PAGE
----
The Pro

Putting children to sleep in the operating theatre

Dr Bong loves her job as she gets to care for the youngest and most vulnerable group of patients, and to protect them from pain and other potential dangers related to surgery.
Dr Bong loves her job as she gets to care for the youngest and most vulnerable group of patients, and to protect them from pain and other potential dangers related to surgery.ST PHOTO: ALICIA CHAN

Q I sub-specialise in paediatric anaesthesia because…

A I can provide anaesthesia care and pain relief to children of all ages, ensuring that they remain safely asleep or sedated throughout the duration of surgical or imaging procedures that require them to remain still.

Q Paediatric anaesthesia is different from adult anaesthesia because...

A Each age group presents unique challenges in terms of their anatomy, physiology and the way their bodies respond to and handle drugs (pharmacology).

Airways in young children are different from those in adults, so the equipment used is different. Their veins are tinier, so it is harder to perform medical procedures such as inserting intravenous drips.

Children are physically smaller, and have higher metabolic rates and lower oxygen and energy reserves.

  • Bio Box


    Age: 42

    Occupation: Senior consultant at the department of paediatric anaesthesia at KK Women's and Children's Hospital (KKH).

    Dr Bong graduated from the University of Edinburgh and completed her basic anaesthesia training in Edinburgh, Scotland.

    She returned to Singapore for her advanced speciality training in Singapore General Hospital before joining KKH to specialise in paediatric anaesthesia in 2005.

    She subsequently obtained her paediatric anaesthesiology fellowship from the Children's Hospital Boston in the United States, and was an instructor in anaesthesia at Children's Hospital Boston and assistant professor at Harvard Medical School before returning to Singapore in 2008.

    Her research interests include the effects of general anaesthesia on neurocognitive development in children, and the stress response of trainees during medical simulation.

    Dr Bong is married to a 45-year-old cardiologist. They have two daughters, aged 12 and eight.

    Joan Chew

If there is an acute problem such as an airway obstruction or bleeding, their bodies are less able to correct the problem when compared with adults, so the medical team needs to act a lot more quickly to prevent harm.

We usually put children to sleep using a mask through which anaesthetic gas is administered, instead of using an anaesthetic injection, as we usually do for adults.

Q The effect of anaesthesia on children is fascinating because…

A The drugs work to make parts of the brain less active, to achieve a reversible state of unconsciousness, but no one is really quite sure how exactly this state of unconsciousness is achieved.

A young child's brain develops rapidly and is vulnerable to the effects of anaesthesia and sedatives.

General anaesthesia is very safe for children in terms of short-term effects on the heart and vital organs, leading to a lowered breathing rate and a slower heart rate.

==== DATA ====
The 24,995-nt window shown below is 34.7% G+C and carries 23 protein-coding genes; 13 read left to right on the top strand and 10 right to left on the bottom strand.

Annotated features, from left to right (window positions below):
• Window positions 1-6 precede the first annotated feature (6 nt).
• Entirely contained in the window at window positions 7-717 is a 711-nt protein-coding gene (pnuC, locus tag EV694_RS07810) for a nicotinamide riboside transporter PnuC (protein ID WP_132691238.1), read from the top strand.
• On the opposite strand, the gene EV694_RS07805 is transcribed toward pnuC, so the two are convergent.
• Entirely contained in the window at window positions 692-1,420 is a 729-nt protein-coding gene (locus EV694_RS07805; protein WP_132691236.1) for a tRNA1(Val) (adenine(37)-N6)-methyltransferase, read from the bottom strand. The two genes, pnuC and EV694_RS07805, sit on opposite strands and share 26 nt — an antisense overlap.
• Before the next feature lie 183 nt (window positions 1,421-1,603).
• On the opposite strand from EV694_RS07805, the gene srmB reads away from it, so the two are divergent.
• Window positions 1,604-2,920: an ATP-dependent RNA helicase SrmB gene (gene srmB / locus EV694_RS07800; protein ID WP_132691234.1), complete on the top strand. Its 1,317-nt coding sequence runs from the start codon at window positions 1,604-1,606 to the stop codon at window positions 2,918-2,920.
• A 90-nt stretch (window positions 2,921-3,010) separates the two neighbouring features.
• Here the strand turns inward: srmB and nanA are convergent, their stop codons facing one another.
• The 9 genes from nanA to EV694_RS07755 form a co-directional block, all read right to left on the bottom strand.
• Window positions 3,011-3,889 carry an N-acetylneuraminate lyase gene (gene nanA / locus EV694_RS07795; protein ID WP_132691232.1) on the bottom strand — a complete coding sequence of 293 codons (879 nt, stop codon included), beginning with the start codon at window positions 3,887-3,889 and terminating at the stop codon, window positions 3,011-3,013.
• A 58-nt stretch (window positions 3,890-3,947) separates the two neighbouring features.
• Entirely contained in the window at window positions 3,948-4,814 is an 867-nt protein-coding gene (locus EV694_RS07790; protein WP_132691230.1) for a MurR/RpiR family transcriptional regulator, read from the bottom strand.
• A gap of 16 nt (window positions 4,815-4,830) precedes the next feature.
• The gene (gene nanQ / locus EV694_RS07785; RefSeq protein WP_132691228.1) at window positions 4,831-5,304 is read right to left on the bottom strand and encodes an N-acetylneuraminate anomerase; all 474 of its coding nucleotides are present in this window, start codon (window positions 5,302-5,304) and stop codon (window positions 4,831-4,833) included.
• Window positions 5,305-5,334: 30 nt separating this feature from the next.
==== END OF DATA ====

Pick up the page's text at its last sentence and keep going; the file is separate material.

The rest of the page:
Studies are under way to determine long-term effects of early exposure to anaesthesia in humans.

Q One little-known fact about putting children to sleep is...

A We have fun before that. We blow bubbles and use things like tablets to entertain them and put them at ease before we put them to sleep.

When they wake up, they get a printed certificate telling them that they performed bravely for the surgery.

Q What I do is like being...

A A pilot who works in a cockpit. I work in an operating theatre with high-tech machines and a medical team that includes surgeons and nurses.

My aim is to take care of the patient from take-off (going to sleep) to landing (waking up) and beyond, making sure he is safe, sedated and comfortable throughout, while facilitating the operation.

As with many segments of the aviation industry, anaesthesia is a high-risk speciality and there should be zero mistakes.

Q I come across all types of cases...

A From newborns needing major heart and bowel operations to toddlers with airway emergencies in the middle of the night and older children with acute appendicitis.

There are also routine hernia operations, circumcisions and tonsillectomies, which are more common.

The smallest child I ever anaesthetised was a premature baby who weighed only 400g and needed a major operation to resect the intestines. We took extreme caution and the surgery was a success.

Q Most of my patients are too young to...

A Be at fault. On very rare occasions, I see a developmentally normal child who is rude and physically aggressive to his or her own parents and/or the hospital staff.

I respond by being firm and the child usually cooperates after that.

Q It breaks my heart when...

A I see a child who is battling cancer come in repeatedly for operations. To see such children and the strength and dignity shown by their families in the face of pain and adversity is a humbling experience.

Q I wouldn't trade places for the world because...

A I love my job. I get to look after the youngest and most vulnerable group of patients, and to protect them from pain and other potential dangers related to surgery.

They might not remember me, but I like to think that I have helped in their long-term well-being.

I work in a great department where everyone is helpful and supportive - it is like working with one's own family.

Q My best tip...

A Treat others as you would want your loved one or yourself to be treated. Medical professionals should put themselves in the patient's shoes or see the patient as a loved one, and this should determine the way they treat patients who are under their care.

A version of this article appeared in the print edition of The Straits Times on March 08, 2016, with the headline 'Putting children to sleep in the operating theatre'. Subscribe